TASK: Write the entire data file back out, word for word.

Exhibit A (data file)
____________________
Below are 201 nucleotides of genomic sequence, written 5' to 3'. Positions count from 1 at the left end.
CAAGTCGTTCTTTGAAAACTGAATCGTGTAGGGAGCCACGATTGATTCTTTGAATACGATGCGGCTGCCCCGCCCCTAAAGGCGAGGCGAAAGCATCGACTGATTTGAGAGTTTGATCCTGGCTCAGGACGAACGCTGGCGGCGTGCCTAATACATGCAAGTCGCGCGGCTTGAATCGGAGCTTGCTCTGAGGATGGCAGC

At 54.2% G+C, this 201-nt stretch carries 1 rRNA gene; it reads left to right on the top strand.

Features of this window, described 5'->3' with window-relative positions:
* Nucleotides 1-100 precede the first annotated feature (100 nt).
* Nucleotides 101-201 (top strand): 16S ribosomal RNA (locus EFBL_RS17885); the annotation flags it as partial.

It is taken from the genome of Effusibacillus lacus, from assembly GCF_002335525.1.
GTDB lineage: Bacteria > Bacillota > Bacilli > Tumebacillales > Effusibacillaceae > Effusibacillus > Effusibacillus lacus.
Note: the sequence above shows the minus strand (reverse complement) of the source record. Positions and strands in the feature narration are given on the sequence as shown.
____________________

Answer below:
Below are 201 nucleotides of genomic sequence, written 5' to 3'. Positions count from 1 at the left end.
CAAGTCGTTCTTTGAAAACTGAATCGTGTAGGGAGCCACGATTGATTCTTTGAATACGATGCGGCTGCCCCGCCCCTAAAGGCGAGGCGAAAGCATCGACTGATTTGAGAGTTTGATCCTGGCTCAGGACGAACGCTGGCGGCGTGCCTAATACATGCAAGTCGCGCGGCTTGAATCGGAGCTTGCTCTGAGGATGGCAGC

At 54.2% G+C, this 201-nt stretch carries 1 rRNA gene; it reads left to right on the top strand.

Features of this window, described 5'->3' with window-relative positions:
* Nucleotides 1-100 precede the first annotated feature (100 nt).
* Nucleotides 101-201 (top strand): 16S ribosomal RNA (locus EFBL_RS17885); the annotation flags it as partial.

It is taken from the genome of Effusibacillus lacus, from assembly GCF_002335525.1.
GTDB lineage: Bacteria > Bacillota > Bacilli > Tumebacillales > Effusibacillaceae > Effusibacillus > Effusibacillus lacus.
Note: the sequence above shows the minus strand (reverse complement) of the source record. Positions and strands in the feature narration are given on the sequence as shown.